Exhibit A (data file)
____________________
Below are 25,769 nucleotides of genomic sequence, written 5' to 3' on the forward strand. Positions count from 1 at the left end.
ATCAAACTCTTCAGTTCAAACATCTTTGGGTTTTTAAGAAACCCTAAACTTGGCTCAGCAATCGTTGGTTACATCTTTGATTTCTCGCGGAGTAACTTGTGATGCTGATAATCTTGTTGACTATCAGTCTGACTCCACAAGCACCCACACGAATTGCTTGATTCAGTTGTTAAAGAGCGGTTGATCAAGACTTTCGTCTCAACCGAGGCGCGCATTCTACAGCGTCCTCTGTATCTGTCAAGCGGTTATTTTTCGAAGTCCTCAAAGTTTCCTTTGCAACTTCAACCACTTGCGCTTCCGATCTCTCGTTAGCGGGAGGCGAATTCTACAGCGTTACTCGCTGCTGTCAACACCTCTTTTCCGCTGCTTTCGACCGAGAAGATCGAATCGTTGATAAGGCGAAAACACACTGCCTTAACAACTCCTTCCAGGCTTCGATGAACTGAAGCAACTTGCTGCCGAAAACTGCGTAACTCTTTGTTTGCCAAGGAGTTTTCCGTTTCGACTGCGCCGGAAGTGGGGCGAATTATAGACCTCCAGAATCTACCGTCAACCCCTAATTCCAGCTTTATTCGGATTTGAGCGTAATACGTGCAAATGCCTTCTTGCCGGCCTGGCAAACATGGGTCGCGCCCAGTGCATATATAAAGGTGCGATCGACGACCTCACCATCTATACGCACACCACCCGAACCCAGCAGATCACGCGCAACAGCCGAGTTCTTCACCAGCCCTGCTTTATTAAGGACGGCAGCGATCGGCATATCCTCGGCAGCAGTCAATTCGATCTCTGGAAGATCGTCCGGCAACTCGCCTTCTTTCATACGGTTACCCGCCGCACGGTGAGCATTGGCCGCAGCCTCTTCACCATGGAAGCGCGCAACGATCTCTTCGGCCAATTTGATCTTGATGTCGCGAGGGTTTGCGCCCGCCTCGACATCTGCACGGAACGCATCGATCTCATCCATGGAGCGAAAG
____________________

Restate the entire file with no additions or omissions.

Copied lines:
Below are 25,769 nucleotides of genomic sequence, written 5' to 3' on the forward strand. Positions count from 1 at the left end.
ATCAAACTCTTCAGTTCAAACATCTTTGGGTTTTTAAGAAACCCTAAACTTGGCTCAGCAATCGTTGGTTACATCTTTGATTTCTCGCGGAGTAACTTGTGATGCTGATAATCTTGTTGACTATCAGTCTGACTCCACAAGCACCCACACGAATTGCTTGATTCAGTTGTTAAAGAGCGGTTGATCAAGACTTTCGTCTCAACCGAGGCGCGCATTCTACAGCGTCCTCTGTATCTGTCAAGCGGTTATTTTTCGAAGTCCTCAAAGTTTCCTTTGCAACTTCAACCACTTGCGCTTCCGATCTCTCGTTAGCGGGAGGCGAATTCTACAGCGTTACTCGCTGCTGTCAACACCTCTTTTCCGCTGCTTTCGACCGAGAAGATCGAATCGTTGATAAGGCGAAAACACACTGCCTTAACAACTCCTTCCAGGCTTCGATGAACTGAAGCAACTTGCTGCCGAAAACTGCGTAACTCTTTGTTTGCCAAGGAGTTTTCCGTTTCGACTGCGCCGGAAGTGGGGCGAATTATAGACCTCCAGAATCTACCGTCAACCCCTAATTCCAGCTTTATTCGGATTTGAGCGTAATACGTGCAAATGCCTTCTTGCCGGCCTGGCAAACATGGGTCGCGCCCAGTGCATATATAAAGGTGCGATCGACGACCTCACCATCTATACGCACACCACCCGAACCCAGCAGATCACGCGCAACAGCCGAGTTCTTCACCAGCCCTGCTTTATTAAGGACGGCAGCGATCGGCATATCCTCGGCAGCAGTCAATTCGATCTCTGGAAGATCGTCCGGCAACTCGCCTTCTTTCATACGGTTACCCGCCGCACGGTGAGCATTGGCCGCAGCCTCTTCACCATGGAAGCGCGCAACGATCTCTTCGGCCAATTTGATCTTGATGTCGCGAGGGTTTGCGCCCGCCTCGACATCTGCACGGAACGCATCGATCTCATCCATGGAGCGAAAG